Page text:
The truth is: He might change his mind–if he chooses to.
As you mentioned, he said he’d like to “remain friends” with you, which might be his way of saying that he doesn’t want a romantic relationship with you, he just wants a friendship.
And if he’s not making strides toward deepening your relationship or doing the work necessary so that he can become emotionally available to deepen his relationship with you, it doesn’t sound likely that he will change his mind any time soon.
But his relationship readiness and desire for a commitment are not within your control.
So you can’t predict with certainty when or if he’ll want to be in a relationship with you.
The only person you have control over is yourself.
But wondering and hoping he’ll change his mind can really do a number on your self-esteem and spirit because you can’t control the outcome, and it can lead to feeling hopeless and disempowered.
Whenever we base our success on something outside of our own inner resources, on something that we cannot control, we set ourselves up for failure.
So I would encourage you, during this time of feeling heartbroken, to turn inward and focus on YOU.
And tune in to what love and nourishment you can give to yourself.
It’s ok to feel sad.
It’s ok to feel loss.
These are all normal feelings when we’re heartbroken.
But don’t blame yourself in the least for the choices that he made.
If he is choosing not be in a romantic relationship with you, it can be really easy to blame yourself for “not doing” or “not being” something that might have gotten him to stay.
And then sometimes, if you let it, your mind can mistakenly interpret his choice to mean something about who you are as a person or your worthiness to be loved.
It’s a huge trap because, just like when we’re waiting for someone to change, when we start to blame ourselves for the behavior and choices of other people, we erode our sense of self and our sense of power—we end up letting other people determine our worthiness for love.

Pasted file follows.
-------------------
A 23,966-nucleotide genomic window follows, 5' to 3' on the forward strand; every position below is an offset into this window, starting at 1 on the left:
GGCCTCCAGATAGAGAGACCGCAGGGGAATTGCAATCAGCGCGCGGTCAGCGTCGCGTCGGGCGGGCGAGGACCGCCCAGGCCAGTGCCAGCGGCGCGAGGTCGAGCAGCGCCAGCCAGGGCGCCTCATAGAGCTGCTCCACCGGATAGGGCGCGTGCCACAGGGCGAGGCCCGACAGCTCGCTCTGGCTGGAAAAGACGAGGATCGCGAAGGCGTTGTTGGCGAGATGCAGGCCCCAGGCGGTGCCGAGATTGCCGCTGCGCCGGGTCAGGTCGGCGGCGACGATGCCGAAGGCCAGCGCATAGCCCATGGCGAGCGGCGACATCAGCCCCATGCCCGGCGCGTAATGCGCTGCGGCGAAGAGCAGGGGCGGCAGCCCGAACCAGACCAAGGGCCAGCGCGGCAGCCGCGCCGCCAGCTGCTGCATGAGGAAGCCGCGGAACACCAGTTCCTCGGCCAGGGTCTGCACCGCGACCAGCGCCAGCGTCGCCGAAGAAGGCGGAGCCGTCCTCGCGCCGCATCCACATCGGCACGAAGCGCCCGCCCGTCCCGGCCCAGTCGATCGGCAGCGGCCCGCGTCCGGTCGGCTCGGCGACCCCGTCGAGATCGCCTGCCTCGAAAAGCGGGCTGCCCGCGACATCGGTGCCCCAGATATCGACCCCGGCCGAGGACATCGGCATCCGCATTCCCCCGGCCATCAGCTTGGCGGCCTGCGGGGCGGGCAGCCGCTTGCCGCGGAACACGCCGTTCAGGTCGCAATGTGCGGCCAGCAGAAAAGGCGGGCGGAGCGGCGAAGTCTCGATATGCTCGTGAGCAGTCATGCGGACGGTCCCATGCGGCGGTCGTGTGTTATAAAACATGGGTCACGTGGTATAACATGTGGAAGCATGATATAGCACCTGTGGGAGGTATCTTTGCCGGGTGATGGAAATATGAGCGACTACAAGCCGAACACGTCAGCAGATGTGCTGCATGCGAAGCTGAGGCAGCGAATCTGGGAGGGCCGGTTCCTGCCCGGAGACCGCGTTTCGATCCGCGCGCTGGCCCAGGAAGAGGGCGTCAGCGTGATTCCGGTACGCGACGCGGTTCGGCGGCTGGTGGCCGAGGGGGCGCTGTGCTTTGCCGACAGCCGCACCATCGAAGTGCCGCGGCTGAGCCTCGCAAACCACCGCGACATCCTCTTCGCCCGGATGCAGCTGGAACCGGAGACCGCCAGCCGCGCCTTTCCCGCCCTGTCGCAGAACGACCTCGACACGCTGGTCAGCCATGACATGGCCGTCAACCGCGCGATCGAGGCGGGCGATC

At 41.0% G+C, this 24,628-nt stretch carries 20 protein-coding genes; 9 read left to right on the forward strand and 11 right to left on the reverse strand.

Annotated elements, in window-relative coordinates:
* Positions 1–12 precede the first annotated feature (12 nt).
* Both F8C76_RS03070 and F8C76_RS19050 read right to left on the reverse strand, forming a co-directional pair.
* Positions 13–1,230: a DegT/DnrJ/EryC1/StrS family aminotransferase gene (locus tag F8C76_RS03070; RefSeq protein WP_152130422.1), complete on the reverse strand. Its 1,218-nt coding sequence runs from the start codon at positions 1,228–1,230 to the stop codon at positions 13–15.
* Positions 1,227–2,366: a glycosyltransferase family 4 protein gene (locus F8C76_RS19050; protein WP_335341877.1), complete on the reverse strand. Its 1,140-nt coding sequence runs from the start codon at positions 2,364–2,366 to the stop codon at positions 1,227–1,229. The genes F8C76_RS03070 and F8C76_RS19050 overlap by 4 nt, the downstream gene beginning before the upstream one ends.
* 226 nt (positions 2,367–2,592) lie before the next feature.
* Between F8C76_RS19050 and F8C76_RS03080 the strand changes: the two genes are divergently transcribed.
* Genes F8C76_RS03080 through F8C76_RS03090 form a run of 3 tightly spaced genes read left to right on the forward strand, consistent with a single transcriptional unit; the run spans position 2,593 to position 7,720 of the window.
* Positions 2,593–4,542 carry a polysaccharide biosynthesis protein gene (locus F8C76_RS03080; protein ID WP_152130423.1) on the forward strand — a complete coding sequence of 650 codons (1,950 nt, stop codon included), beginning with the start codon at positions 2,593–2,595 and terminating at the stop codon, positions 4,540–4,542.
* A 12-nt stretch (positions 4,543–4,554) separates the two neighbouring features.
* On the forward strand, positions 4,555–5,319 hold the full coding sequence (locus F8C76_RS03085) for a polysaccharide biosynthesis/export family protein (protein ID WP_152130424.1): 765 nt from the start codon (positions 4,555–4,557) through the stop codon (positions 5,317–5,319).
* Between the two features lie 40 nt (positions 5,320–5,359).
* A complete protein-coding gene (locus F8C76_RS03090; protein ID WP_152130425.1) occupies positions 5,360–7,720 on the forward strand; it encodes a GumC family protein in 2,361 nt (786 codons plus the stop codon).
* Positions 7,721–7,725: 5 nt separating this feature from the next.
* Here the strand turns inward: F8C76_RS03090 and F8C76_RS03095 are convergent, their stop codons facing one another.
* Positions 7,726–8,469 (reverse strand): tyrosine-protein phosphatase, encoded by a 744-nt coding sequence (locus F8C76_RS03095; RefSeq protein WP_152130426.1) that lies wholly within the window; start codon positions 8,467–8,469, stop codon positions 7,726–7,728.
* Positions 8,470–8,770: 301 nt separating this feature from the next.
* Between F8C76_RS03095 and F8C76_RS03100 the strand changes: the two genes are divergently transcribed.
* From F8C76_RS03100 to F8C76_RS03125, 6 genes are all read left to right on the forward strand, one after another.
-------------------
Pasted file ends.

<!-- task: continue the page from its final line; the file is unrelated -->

Why This Breakup Feels so Devastating and What to Do Now
I notice you use some really strong words: “totally in love,” “devastated,” “heartbroken…”
I’ve been there: loving someone so much that when they didn’t love me back, I felt absolutely crushed. And it made me crazy for a while. It was hard to crawl out of.
I’ve wondered why some people bounce back from breakups while others really struggle with the pain.
Often, it’s the difference between love and the attachment.
A breakup can feel particularly devastating for some people because they not only feel like they’re losing a boyfriend, but they also feel like they’re losing part of their self.
It wasn’t until I really started working on myself and studying relationships that I realized, in retrospect, that my pain and my struggle with getting over him was in a large part due to an unhealthy attachment to the relationship.
So, in addition to taking a look at the articles linked in this post, I would encourage you to ask yourself:
What about this breakup is particularly painful and devastating?
What thoughts are coming up? (Journaling is great for this kind of self-reflection)
And also ask yourself, what do you need in order to heal?
What do you need in order to feel nurtured and empowered?
I know these things take a lot of time and thought to consider, but I hope this helps provide some guidance!
Please feel free to reach out if you need any other support.
All the best,